Normanton Park presents an opportunity for those looking at a condo with a large offering of facilities near the One-north and Science Park areas – though not for those who are wary of crowds.
|Address:||Science Park Drive|
|Tenure:||99-year from 22 July 2019|
|No. of Units:||1,862|
|Site Area:||666,727 sqft|
|Developer:||Kingsford Huray Development Pte Ltd|
|TOP:||02 January 2023|
I’m sure you’d have heard of the phrase:
“The bigger the better”
And if this phrase were any indication of consumer preferences, it would seem that Normanton Park would be on due course for a home run.
After all, it is and should be the largest new launch of 2021 (bar any surprise mega en bloc deals) – at a staggering total of 1,862 units.
So for those keeping track, Normanton Park will surpass D’Leedon as the second biggest development in Singapore (in terms of units). The first prize trophy still goes to Treasure at Tampines – the behemoth in the East with 2,203 units.
But let’s be honest, this isn’t a prize anyone really wants to win.
Mainly because bigger doesn’t always mean better (unless all you are concerned about is the selection of facilities and maintenance fees). What you should be more concerned about is really the density of the project itself.
What you should be more concerned about is really the density of the project itself (something which I’ll delve into later).
And of course, no introduction to Normanton Park would be complete without a mention of its biggest, infamous initial claim to fame – its no-sale license, which was imposed on Normanton Park because Kingsford Huray (the Normanton Park developer) failed to meet requirements for building works from its previous development, Kingsford Waterbay.
So as part of getting the green light to sell, Kingsford will have to complete the Quality Mark assessment across all its units before applying for its temporary occupation permit (TOP).
In other words – more stringent checks on the quality of its work. Will that be enough, though?
Which then does beg the question – will that be enough?
I’ll get to that later, but first, our usual insider tour of Normanton Park!
Kingsford Normanton Park Insider Tour
Make no mistake, Normanton Park condo development is an absolutely ginormous project. And you really get a first-hand sense of the scale of it because the showflat is located on the actual site. It is currently about 15% done, so just driving through to view the Normanton Park showflat is quite a journey in itself – just imagine having to walk from one end of it to get to the bus stop!
And it’s really no different on the inside, where I think most people would be quite taken aback by the size and scale of the project. It is almost overwhelming, but I don’t mean it in a bad way at all.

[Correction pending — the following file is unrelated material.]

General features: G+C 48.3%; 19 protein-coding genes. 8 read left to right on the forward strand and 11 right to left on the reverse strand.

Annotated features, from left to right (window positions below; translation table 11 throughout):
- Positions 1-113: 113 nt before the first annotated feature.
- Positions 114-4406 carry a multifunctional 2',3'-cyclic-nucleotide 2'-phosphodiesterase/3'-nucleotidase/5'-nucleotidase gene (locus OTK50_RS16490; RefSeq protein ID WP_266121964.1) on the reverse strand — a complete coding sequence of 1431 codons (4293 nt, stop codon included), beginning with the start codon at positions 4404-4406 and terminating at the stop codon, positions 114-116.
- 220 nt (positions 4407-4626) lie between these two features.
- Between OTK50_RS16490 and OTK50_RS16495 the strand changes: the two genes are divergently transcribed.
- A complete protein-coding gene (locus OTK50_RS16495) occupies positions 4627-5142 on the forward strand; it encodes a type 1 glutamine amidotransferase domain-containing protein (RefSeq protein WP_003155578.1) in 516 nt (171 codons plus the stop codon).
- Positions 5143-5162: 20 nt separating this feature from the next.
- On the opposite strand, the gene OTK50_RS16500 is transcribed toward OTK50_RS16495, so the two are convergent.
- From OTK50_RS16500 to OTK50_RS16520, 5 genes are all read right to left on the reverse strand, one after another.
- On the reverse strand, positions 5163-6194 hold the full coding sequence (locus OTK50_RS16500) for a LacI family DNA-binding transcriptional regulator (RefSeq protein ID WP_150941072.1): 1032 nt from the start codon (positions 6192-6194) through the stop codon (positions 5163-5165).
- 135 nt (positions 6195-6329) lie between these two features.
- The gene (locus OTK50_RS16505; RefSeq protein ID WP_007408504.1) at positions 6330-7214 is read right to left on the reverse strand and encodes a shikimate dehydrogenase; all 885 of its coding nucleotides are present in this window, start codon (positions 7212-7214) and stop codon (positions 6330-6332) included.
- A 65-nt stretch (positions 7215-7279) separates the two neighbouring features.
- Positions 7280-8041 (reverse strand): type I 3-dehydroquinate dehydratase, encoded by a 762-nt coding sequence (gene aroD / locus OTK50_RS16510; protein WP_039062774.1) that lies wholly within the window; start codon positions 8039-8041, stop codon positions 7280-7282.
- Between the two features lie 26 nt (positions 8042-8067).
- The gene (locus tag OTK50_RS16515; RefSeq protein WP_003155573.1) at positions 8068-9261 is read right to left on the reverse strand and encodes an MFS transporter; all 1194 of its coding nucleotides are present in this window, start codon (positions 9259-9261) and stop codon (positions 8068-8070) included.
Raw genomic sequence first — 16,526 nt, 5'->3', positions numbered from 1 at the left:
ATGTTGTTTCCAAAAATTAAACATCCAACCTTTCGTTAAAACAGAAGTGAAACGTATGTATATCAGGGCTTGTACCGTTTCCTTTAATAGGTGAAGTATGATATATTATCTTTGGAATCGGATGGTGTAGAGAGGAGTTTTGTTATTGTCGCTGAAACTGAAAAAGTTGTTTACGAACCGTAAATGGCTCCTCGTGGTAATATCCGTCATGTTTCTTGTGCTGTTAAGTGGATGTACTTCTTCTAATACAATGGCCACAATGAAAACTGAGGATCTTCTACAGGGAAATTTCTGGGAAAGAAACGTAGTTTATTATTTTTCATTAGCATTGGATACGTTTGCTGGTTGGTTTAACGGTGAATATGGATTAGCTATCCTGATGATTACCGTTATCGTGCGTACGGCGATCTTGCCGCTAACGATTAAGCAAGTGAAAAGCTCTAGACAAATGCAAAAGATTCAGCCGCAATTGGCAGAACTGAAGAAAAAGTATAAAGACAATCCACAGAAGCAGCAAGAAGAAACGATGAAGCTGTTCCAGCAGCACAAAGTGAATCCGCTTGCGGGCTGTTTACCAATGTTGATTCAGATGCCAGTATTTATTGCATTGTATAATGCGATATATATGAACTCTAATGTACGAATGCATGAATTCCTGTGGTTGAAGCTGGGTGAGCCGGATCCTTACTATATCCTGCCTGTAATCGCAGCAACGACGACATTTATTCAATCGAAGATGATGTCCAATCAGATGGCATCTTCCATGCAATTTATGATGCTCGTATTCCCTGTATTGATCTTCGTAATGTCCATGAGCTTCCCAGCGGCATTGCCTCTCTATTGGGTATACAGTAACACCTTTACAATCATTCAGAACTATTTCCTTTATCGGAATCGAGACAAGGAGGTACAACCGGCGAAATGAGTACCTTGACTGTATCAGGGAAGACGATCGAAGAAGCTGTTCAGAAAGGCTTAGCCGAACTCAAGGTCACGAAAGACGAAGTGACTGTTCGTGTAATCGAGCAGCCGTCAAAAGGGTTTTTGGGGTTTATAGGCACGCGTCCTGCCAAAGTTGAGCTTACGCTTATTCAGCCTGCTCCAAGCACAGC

Let’s talk numbers first. Normanton Park sits on a gigantic 666,727 square foot plot of land. There are 9 towers comprising 1,840 units, along with 22 terrace houses and 8 commercial units for a total of 1,862 units.
And for the sake of those who are unaware, Normanton Park used to be housing built by the HDB for Singapore Armed Forces personnel. This site was then privatised in 1993 before achieving a collective sale price of $830.1 million in 2017. What’s truly quite staggering is that the former Normanton Park housed just 488 units – as compared to the nearly 4 times what it would be today. It’s almost incredulous to think of the space afforded to the previous residents.
As I have brought up in the introduction, 1,862 units is no doubt a scary number to look at. But what you should really concern yourself with big projects is really how dense it is going to be. And for that, the simplest way to judge is just diving the land size by the number of units.
In the case of Normanton Park, (666,727/1,862) leaves you with 358 sq ft of land per unit – which isn’t too bad at all.
But let’s compare this with similar sized developments:
Treasure at Tampines 648,889/2,206 = 294 sq ft per unit
JadeScape: 397,823/1,206 = 330 sq ft per unit
Parc Esta: 376,716/1,399 = 269 sq ft per unit
Parc Clematis: 633,644/1,468 = 432 sq ft per unit
Florence Residences: 389,239/1,410 = 276 sq ft per unit
It still doesn’t quite beat Parc Clematis, but among the crowd of giant condo developments, it does come in at a very respectable second.
All that said, sometimes it can be hard to make a comparison by just looking at the numbers, so if you really want to judge for yourself, it could be worth taking a trip down to D’Leedon. It is significantly more spacious (490 sq ft per unit), but I think it would still be a good gauge to see if a mega development suits you. Alternatively, you can watch my tour of it here!
Numbers aside, my first impression of Normanton Park was that it was as if Principal Garden and Parc Clematis had a baby. More specifically, in the way the towers were laid out (Parc Clematis) and the way each tower looks (Principal Garden). Personally, I do quite like the design of Principal Garden, so this isn’t a bad thing at all.
The main entrance of Normanton Park is situated along Science Park Drive, which you’ll access via a slip road from the AYE. This does mean that vehicular access is pretty good, but it’s hard to say the same for public transport.
You do also have a temporary – more on that later – secondary entrance/exit further down, which is undoubtedly needed here. In fact, I would almost classify it as a crime if it hadn’t been included – especially so when car park lots are at a 1:1 ratio here.